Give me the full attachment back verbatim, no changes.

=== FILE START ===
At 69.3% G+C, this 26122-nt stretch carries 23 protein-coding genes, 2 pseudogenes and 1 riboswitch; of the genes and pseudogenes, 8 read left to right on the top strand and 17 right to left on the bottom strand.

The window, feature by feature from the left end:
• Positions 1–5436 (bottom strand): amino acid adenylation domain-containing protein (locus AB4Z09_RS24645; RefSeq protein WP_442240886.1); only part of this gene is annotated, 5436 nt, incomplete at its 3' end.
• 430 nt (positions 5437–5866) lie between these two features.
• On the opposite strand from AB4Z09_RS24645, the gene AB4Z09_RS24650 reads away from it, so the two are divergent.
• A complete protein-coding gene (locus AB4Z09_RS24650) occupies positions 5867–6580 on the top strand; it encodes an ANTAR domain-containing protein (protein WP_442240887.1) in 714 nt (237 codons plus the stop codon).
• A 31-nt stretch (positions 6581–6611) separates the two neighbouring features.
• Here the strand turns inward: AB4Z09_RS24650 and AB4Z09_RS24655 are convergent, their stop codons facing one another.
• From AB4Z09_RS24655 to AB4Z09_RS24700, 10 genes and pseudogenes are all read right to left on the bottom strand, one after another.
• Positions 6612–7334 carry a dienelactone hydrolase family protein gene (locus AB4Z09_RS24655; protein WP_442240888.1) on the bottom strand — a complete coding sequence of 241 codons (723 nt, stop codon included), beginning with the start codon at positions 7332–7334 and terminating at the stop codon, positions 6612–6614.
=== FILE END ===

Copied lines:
At 69.3% G+C, this 26122-nt stretch carries 23 protein-coding genes, 2 pseudogenes and 1 riboswitch; of the genes and pseudogenes, 8 read left to right on the top strand and 17 right to left on the bottom strand.

The window, feature by feature from the left end:
• Positions 1–5436 (bottom strand): amino acid adenylation domain-containing protein (locus AB4Z09_RS24645; RefSeq protein WP_442240886.1); only part of this gene is annotated, 5436 nt, incomplete at its 3' end.
• 430 nt (positions 5437–5866) lie between these two features.
• On the opposite strand from AB4Z09_RS24645, the gene AB4Z09_RS24650 reads away from it, so the two are divergent.
• A complete protein-coding gene (locus AB4Z09_RS24650) occupies positions 5867–6580 on the top strand; it encodes an ANTAR domain-containing protein (protein WP_442240887.1) in 714 nt (237 codons plus the stop codon).
• A 31-nt stretch (positions 6581–6611) separates the two neighbouring features.
• Here the strand turns inward: AB4Z09_RS24650 and AB4Z09_RS24655 are convergent, their stop codons facing one another.
• From AB4Z09_RS24655 to AB4Z09_RS24700, 10 genes and pseudogenes are all read right to left on the bottom strand, one after another.
• Positions 6612–7334 carry a dienelactone hydrolase family protein gene (locus AB4Z09_RS24655; protein WP_442240888.1) on the bottom strand — a complete coding sequence of 241 codons (723 nt, stop codon included), beginning with the start codon at positions 7332–7334 and terminating at the stop codon, positions 6612–6614.